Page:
My last post dug into the challenge of equilibrium in economics. It’s an analytical lens, inherited from physical scientist Isaac Newton. When an economist invokes equilibrium and then looks through that lens only, doing so may obscure other aspects of emerging problems in actual economies.
Laissez-faire economists were unable to cope with Great Depression problems of unemployment and unsold goods. Their “tool bag” did not allow visualization of government as a solution. These free-market ideologues held—and continue to harbor bias— that government always works at cross purposes with economic welfare.
To illustrate metaphorically, when one’s only tool is a hammer, an ideologue with hammer-in-hand will forever search for a “nail” they believe can be solved only with their unique tool. However, if the economic problem reveals itself instead, as a screw to be turned metaphorically rather than a nail to be hammered, then a myopic laissez-faire prescription offers little value. During the Great Depression, when laissez-faire was revealed as insufficient, its advocates doubled down on efforts to convince perceived ideological enemies, theirs was the only proper path. They stood by what they called Say’s Law.
As a contemporary of Adam Smith, French economist JB Say is associated with the institutionalization of Newtonian orderliness. The so-called law named after him is no empirical law at all, however. It’s nothing more than a restatement of Isaac Newton’s fixation on orderliness, with unlimited faith in instantaneous equilibrium.
Simplistically, Say’s Law declares that supply creates its own demand. It’s invocation codifies the belief that the business community’s production of goods, simultaneously generates a flow of income to workers sufficient to allow them to purchase those goods. It was revealed to be a Depression-era failure when the value of goods supplied by firms exceeded the value of household purchases. Unsold inventories and massive unemployment followed. Even so, laissez-faire economists stood their ground, and still do. They’re still swinging their metaphorical hammer in support of Say’s Law.
I call Say’s Law the First Glitch of economic doctrine, to distinguish it from an emergent second doctrinal glitch. For Joan Robinson, Cambridge University student of JM Keynes, the obscure name she chose for this Second Glitch of economic doctrine is the “profit lacuna.” That’s a fancy name for “void.” In the 1960’s Robinson pointed out that deep within the “bowels” of economic doctrine remains a rate-of-profit void so fundamental that eventually, it could rise up practically, then drag the economic profession—and actual economies with it—into unprecedented, destructive territory. In recent decades since Robinson’s death in 1983, this prophesy is being fulfilled.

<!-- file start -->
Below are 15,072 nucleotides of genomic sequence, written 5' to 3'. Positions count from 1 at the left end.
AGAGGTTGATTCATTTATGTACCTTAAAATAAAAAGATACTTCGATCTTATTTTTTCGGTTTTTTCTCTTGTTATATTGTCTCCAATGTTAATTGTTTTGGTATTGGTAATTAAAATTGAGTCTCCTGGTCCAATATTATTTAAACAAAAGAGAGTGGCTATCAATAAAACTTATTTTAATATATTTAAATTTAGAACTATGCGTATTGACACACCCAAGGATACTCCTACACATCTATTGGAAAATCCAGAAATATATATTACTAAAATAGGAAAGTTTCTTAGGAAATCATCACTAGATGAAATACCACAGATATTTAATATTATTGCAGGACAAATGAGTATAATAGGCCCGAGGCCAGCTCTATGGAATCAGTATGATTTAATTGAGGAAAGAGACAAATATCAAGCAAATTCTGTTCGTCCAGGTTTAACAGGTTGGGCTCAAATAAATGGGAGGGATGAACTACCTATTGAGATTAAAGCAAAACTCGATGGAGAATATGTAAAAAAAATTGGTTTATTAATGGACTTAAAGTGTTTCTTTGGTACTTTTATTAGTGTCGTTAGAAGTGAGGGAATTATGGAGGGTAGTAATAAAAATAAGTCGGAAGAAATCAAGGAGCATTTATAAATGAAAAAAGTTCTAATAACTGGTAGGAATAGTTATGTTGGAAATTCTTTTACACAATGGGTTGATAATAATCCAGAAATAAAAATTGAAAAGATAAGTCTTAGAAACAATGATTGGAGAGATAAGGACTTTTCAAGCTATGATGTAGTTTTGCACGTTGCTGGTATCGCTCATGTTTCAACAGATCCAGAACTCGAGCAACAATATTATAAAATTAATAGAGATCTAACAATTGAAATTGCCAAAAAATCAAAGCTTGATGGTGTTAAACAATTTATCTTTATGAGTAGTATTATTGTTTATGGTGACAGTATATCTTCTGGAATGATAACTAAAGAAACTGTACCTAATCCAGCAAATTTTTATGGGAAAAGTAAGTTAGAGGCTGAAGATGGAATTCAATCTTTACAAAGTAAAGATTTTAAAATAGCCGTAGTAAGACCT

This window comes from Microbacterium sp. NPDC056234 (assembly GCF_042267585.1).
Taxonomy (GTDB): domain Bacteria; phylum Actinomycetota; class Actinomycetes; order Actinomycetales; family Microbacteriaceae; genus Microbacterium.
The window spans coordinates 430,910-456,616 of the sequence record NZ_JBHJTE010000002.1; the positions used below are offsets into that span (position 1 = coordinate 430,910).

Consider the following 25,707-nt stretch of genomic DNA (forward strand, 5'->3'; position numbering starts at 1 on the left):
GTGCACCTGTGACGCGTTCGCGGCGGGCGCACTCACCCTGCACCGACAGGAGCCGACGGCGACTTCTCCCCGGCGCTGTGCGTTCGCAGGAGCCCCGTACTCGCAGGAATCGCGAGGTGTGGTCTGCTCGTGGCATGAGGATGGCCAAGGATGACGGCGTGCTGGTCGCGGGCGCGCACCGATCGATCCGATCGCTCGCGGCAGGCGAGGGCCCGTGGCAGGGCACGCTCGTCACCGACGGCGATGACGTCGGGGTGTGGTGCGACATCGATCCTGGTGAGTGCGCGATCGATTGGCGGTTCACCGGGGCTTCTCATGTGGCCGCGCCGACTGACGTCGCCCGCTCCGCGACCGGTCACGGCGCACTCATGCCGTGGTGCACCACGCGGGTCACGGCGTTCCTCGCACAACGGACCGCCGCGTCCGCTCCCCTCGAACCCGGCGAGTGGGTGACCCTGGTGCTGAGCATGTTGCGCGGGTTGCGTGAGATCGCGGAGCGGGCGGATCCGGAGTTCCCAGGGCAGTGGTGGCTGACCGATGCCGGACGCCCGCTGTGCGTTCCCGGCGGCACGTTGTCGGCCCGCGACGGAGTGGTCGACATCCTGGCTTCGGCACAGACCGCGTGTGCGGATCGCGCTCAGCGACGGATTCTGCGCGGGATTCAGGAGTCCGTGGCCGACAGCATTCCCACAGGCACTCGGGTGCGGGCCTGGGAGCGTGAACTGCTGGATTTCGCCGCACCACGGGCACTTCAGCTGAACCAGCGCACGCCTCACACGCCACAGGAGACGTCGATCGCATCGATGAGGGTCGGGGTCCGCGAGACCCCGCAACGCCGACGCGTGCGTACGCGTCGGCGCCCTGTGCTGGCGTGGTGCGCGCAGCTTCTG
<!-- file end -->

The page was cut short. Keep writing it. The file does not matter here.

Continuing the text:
Smithian capitalism is about rewarding entrepreneurs who undertake capital investment. Capitalist societies—especially in the United States—have offered special incentives to capitalist entrepreneurs, some in forms including tax cuts and regulatory relief. But what if would-be capitalists do “head fakes” in the direction of becoming legitimate capitalists, then segue instead into roles as riggers, gamers or rip-off artists, preying upon the American system?
I call such people pseudo-capitalists. The term describes those who take the low, easy path to riches. Instead of contributing productively, such as legitimate capitalists Warren Buffett or Elon Musk, pseudo-capitalists strategize instead to create fraud-producing schemes, either legal or illegal. Simplistically, a fraudulent scheme looks like a “bait and switch” operation in which the “sucker” is duped into accepting outcomes inconsistent with their best interest due to the salesmanship and deal-making trap into which they’ve fallen.
These schemes need to be better identified and exorcised, even as they are exploding within the ranks of American corporate capitalism. In my next post I’ll expand on the productivity-destroying morass that pseudo-capitalism creates, and strategies necessary to free our citizens from it. For now, think of some hypothetical pseudo-capitalist; some dealmaker who bends the rules to line their pockets, even while those who “take the bait” see their futures and their fortunes diminished. Think, for instance, of the man who claimed he was entering public office to “drain the swamp.” Consider the business empire of America’s President Donald Trump.
~ Jim Sawyer
Here is a link to the prior post on equilibrium in economics (ECON Errors 101)